by Onymous Coward (97719)

          Okay, granted, it depends on context.

          Within the realm of Apple systems that run only apps we have "favoring complete obedience or subjection to authority as opposed to individual freedom" and "the act or practice of supervising the manners or morality of others".

          Part of the problem is that opt-in commercial systems become de facto social requirements. Internet Explorer, Office, Facebook, LinkedIn, smartphones... It's hard to navigate society without opting in. I use none of these things, and having opted

          • Re:Politcal Games (Score:5, Insightful)

            by Runaway1956 (1322357) on Tuesday January 08, 2013 @11:36AM (#42519859) Homepage Journal

            I don't do IE. Don't do Office. I look at Facebook about once a week. No LinkedIn. No smartphone. So - where does that leave me? Have I faded away, and become a ghost or something?

            Oh, social pressure. Maybe I am a ghost, 'cause that social pressure doesn't affect me very much.

            And, you're a vegetarian? What's that got to do with anything? Oh - that social pressure thing. But, wait. Doesn't society pressure you to eat meat? We're all omnivores, and you choose to be different. Maybe that "social pressure" thing is just so much bullshit? You don't really care what people think, any more than I do. You're just flapping your gums in an attempt to feel morally superior or something. Phhhttttt!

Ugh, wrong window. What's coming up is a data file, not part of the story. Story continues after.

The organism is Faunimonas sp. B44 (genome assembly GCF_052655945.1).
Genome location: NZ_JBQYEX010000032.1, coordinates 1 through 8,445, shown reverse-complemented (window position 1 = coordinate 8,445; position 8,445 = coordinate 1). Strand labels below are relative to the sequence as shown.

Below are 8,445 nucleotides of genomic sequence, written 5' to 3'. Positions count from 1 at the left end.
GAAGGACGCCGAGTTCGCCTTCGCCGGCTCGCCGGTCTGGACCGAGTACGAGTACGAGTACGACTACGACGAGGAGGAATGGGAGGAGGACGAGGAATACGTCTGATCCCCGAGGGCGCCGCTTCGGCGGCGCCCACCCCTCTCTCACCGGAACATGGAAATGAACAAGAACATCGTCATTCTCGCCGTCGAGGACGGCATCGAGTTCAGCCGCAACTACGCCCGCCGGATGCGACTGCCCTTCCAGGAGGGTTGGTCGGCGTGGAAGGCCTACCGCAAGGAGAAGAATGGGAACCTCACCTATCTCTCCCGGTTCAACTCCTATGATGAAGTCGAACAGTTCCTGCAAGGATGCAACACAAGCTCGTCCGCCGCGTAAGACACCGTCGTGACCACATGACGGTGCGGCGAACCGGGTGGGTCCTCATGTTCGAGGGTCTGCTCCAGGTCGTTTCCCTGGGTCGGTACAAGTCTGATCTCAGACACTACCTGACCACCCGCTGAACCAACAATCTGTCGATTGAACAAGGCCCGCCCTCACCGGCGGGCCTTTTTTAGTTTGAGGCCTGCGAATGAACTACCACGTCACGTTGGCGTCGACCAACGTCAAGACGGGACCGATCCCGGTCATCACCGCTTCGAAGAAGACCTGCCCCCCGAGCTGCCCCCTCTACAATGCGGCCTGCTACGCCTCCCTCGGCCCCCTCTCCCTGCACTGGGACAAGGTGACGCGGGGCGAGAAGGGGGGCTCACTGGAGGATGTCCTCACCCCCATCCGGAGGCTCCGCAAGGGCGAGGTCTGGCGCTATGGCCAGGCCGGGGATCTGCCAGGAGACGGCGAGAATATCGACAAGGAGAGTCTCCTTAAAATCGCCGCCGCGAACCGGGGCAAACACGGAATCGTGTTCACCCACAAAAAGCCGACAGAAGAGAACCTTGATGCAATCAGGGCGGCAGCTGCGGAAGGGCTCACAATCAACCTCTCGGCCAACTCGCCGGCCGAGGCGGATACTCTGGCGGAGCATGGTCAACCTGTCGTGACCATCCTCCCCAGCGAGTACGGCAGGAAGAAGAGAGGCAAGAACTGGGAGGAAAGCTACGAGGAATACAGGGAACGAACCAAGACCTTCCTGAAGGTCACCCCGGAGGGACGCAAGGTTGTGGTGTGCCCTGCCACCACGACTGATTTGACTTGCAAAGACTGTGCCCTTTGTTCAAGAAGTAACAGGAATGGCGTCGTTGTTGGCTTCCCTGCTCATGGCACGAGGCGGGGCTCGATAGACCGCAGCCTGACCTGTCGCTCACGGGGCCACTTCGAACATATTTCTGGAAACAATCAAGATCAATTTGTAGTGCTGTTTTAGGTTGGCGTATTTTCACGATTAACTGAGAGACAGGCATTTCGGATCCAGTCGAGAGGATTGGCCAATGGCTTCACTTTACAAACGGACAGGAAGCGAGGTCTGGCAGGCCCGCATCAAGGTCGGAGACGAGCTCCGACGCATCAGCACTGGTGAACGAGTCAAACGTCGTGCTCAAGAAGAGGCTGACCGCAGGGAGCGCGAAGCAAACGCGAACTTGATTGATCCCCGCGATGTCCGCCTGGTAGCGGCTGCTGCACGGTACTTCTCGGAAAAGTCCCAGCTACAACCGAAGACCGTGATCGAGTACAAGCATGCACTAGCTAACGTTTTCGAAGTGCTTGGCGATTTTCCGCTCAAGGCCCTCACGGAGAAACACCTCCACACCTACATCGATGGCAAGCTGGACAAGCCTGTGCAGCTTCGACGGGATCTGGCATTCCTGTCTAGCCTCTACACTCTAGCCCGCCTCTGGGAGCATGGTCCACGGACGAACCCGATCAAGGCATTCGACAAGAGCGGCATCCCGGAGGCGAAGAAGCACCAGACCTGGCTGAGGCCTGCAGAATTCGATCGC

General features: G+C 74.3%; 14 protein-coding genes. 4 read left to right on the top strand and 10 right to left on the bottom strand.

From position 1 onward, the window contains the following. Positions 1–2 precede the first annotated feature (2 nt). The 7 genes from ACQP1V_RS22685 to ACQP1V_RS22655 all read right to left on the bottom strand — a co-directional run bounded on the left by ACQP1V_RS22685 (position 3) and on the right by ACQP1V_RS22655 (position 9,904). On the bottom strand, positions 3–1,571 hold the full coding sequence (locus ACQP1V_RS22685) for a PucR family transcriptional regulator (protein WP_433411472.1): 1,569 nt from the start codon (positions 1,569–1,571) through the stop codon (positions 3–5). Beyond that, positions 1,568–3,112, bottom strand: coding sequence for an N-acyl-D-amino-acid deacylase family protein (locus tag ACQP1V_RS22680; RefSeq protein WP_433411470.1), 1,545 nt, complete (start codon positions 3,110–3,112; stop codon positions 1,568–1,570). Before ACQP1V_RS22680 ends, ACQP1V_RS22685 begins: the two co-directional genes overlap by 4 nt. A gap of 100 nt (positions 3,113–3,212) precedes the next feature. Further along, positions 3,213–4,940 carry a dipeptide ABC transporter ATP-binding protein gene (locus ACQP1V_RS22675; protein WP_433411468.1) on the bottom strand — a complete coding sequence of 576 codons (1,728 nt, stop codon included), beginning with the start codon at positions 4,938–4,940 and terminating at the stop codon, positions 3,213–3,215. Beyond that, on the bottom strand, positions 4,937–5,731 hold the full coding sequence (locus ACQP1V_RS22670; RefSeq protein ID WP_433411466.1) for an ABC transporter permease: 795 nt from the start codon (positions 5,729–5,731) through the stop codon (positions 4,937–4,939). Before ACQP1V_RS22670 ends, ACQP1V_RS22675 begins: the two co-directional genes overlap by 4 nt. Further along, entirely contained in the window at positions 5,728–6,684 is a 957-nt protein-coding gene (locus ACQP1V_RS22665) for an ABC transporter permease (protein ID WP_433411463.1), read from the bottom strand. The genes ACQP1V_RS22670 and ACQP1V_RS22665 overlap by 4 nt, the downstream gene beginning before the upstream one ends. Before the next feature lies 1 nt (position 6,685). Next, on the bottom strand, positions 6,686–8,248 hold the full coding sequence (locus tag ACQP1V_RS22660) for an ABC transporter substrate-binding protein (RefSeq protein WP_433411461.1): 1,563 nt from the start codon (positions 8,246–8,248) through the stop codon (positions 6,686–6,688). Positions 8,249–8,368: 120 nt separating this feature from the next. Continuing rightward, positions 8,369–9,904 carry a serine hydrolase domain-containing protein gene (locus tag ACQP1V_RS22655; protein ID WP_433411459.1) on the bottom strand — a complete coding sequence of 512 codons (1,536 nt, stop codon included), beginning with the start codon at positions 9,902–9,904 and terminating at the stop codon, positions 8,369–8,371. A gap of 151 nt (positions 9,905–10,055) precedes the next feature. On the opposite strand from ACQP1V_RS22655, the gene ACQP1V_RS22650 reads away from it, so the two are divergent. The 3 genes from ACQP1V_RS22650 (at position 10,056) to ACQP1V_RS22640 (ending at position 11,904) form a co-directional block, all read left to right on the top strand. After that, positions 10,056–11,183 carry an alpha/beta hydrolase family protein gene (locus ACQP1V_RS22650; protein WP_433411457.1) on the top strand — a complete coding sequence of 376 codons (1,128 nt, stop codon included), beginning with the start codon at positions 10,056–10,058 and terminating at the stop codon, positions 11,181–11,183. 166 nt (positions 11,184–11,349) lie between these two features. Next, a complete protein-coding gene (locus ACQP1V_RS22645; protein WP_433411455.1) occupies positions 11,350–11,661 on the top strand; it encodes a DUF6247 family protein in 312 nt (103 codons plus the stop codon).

• Internet Explorer? You mean that browser that statistically/demographically most people don't even use anymore?
          • by s73v3r (963317)

            Nobody said you were entitled to things being easy.

      • by thoth (7907)

        So? It isn't like they are the government or some regulated utility/monopoly.

        I swear, half the time folks on Slashdot argue vociferously that a corporation is beholden only to itself, and then get all pissed off when that actually happens. I'm not saying it is good or bad, all the time and at the extremes, just don't be surprised when a corporation acts in self-interest when... you think it has every right to do that.

      • by gutnor (872759)

        Well, that's the usual "cover your asses or be ready to hire a lawyer" that brought you the stupid safety labels. Apple handle 20 billions download per years now, I guess the risk of losing client over the missing games is much lower than risk of getting sued by an upset association or worse be banned in some market altogether.

        You should not rely on private companies to defend your rights, you have the government for that. The government in this case can force certain term to Apple in exchange for the pr

      • by s73v3r (963317)

        Because that's what they agreed to when they started developing the game, and that's what iOS users agreed to when they bought their device.